Trump spoke to the Republicans at their weekly conference lunch at the Capitol as his administration prepares a package of economic measures to combat the fallout from the coronavirus outbreak. But the administration does not have a particularly detailed plan, several Republicans said including
“Until we have a little bit more of an idea of what it is exactly they’re asking for, it’s hard to react quite yet,” Thune said.
“We know more needs to be done,” she said. She said Democrats have prepared legislation but they’re seeking budget estimates and the advice of legislative counsel and declined to provide a timeline to advance it.
Trump said Monday that he would announce “substantial” economic measures in a Tuesday news conference to combat the virus, a statement that dismayed some of his aides because details of such a plan are still under discussion. Democrats have expressed reluctance about a tax cut to address the economic impact of coronavirus and several Republican senators also held back from endorsing the idea before Trump’s visit to the capitol.
“What we are doing has to be related to the coronavirus,” Pelosi said.
Senate Democratic leader
Trump also pitched Republican senators on economic relief for the travel and hospitality industries, which have been hard-hit by coronavirus-related cancellations, said Senator
Graham, a South Carolina Republican, said reaction to the idea of waiving payroll taxes was “mixed.”
Most of the payroll tax funds Social Security, with employees and employers each paying 6.2% on wages up to $137,700. Another 1.45% is paid to fund Medicare.
The cost of a payroll tax cut or holiday would depend on how much of the tax is rolled back and for how long. A 2 percentage point cut for employees, as President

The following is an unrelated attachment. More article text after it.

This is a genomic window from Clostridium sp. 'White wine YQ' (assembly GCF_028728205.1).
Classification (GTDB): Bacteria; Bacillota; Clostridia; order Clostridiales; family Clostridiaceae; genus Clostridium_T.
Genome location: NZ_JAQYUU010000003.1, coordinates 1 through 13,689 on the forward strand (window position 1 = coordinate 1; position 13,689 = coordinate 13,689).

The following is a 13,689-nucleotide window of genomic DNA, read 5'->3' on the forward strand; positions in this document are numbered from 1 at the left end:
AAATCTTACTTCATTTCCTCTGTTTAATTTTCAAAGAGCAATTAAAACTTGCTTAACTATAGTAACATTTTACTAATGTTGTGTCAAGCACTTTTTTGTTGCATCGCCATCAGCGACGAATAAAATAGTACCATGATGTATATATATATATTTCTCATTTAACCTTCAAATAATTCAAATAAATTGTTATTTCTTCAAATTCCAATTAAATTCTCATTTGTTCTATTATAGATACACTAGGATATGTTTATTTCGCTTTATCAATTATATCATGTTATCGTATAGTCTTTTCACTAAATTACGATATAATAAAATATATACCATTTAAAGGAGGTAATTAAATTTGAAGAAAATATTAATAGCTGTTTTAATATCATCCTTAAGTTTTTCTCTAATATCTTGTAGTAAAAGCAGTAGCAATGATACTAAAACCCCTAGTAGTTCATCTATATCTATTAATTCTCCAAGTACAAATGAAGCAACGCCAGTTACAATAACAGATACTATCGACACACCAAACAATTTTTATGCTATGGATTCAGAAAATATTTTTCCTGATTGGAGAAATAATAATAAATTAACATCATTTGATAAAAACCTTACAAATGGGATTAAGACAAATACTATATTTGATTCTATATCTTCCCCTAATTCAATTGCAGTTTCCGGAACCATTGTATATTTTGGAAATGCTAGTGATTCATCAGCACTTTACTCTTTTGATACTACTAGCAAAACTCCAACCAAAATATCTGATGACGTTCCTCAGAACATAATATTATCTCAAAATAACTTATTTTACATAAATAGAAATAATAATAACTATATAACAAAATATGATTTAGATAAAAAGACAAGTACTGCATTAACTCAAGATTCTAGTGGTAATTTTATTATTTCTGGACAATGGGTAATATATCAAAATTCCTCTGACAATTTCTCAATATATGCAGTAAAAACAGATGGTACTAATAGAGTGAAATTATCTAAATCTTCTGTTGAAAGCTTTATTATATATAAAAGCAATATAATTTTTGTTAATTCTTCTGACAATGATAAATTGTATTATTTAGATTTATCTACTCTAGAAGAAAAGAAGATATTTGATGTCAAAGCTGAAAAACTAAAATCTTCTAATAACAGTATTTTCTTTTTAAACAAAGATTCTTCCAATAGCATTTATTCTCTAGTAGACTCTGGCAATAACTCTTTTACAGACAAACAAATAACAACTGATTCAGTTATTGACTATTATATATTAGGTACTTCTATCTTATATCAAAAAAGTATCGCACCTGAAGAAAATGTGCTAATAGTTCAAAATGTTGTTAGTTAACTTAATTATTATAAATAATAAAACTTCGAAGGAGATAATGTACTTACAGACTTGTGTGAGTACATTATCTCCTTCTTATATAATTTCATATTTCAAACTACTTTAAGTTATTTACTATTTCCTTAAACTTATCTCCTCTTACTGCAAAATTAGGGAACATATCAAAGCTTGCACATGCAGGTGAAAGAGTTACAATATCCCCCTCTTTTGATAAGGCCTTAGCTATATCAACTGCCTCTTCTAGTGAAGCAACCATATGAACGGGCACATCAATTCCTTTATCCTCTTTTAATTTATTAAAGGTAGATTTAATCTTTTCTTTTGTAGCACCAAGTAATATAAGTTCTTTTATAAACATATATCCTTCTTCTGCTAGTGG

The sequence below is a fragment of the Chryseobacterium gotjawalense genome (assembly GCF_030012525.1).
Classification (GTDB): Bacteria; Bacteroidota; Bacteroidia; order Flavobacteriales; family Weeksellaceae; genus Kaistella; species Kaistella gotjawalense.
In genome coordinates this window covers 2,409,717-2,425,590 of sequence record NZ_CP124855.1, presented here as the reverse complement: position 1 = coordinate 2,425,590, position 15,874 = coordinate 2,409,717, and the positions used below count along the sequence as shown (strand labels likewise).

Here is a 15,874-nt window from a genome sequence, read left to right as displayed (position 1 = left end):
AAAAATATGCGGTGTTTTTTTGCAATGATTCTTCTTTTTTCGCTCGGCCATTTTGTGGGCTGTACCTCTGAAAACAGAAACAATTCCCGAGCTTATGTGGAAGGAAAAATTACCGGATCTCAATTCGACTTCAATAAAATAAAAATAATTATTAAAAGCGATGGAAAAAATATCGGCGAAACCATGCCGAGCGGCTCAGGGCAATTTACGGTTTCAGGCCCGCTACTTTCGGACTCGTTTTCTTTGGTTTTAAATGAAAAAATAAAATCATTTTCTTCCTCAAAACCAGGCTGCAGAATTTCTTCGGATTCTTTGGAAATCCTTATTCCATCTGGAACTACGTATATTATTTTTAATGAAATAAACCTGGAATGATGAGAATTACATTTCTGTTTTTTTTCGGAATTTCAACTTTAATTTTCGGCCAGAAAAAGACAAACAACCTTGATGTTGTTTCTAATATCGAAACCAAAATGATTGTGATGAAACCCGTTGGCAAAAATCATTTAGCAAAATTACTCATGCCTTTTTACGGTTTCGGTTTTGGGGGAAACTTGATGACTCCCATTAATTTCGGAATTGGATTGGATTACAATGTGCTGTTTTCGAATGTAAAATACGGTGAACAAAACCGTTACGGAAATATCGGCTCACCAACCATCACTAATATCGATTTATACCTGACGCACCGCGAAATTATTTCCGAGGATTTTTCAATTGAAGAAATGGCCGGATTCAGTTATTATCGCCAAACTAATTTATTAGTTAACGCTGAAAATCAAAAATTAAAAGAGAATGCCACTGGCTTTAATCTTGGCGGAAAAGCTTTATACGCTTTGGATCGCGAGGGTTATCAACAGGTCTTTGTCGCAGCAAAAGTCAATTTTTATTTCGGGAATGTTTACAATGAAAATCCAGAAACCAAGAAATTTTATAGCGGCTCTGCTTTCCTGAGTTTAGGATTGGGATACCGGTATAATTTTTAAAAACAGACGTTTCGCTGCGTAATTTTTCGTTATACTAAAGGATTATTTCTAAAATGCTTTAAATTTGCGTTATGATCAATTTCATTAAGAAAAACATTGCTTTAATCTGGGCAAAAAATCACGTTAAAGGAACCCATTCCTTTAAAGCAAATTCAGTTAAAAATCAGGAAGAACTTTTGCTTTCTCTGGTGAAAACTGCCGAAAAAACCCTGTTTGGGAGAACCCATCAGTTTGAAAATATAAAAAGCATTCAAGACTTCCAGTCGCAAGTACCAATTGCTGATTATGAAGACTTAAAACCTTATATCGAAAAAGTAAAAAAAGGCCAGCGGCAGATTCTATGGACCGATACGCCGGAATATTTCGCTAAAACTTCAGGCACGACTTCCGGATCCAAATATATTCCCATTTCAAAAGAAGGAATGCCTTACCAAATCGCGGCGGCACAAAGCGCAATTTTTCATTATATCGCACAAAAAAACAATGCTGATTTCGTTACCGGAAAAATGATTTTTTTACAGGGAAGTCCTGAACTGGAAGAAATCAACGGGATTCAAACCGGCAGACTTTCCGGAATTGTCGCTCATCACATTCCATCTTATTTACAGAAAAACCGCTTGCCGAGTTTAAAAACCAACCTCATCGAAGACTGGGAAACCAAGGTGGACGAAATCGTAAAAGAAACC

“The payroll tax, as a general stimulus -- I’ve got to think about that,” Graham said.
Graham said that his colleagues
Thune said the shale issue was “one of many” that came up during the meeting. “I don’t know at this point if that will be in any final package,” he said.
After the meeting, the Republicans were largely in agreement that some sort of economic stimulus is necessary.
“Our economy is going to take a hit,” said Senator John Kennedy, a Louisiana Republican. “You don’t have to be a senior at Cal Tech to figure that out. The world economy’s going to take a hit. It won’t be a permanent hit. But we don’t know how much.”
Kennedy defended the Federal Reserve, which the president has harshly criticized this week even after the central bank issued an emergency half-point cut in interest rates to stave off a coronavirus-related slowdown.
“I do not think just cutting interest rates is going to do it,” Kennedy said. “I don’t think doing this on the monetary side will succeed. We’re going to have to do it on the fiscal side as well.”
If lawmakers “don’t get ahead of it you’re going to see unemployment rise,” Cornyn said, justifying a payroll tax cut.
(Updates with Thune and Pelosi remarks. An earlier version of this story corrected the spelling of Senator John Barrasso’s name.)
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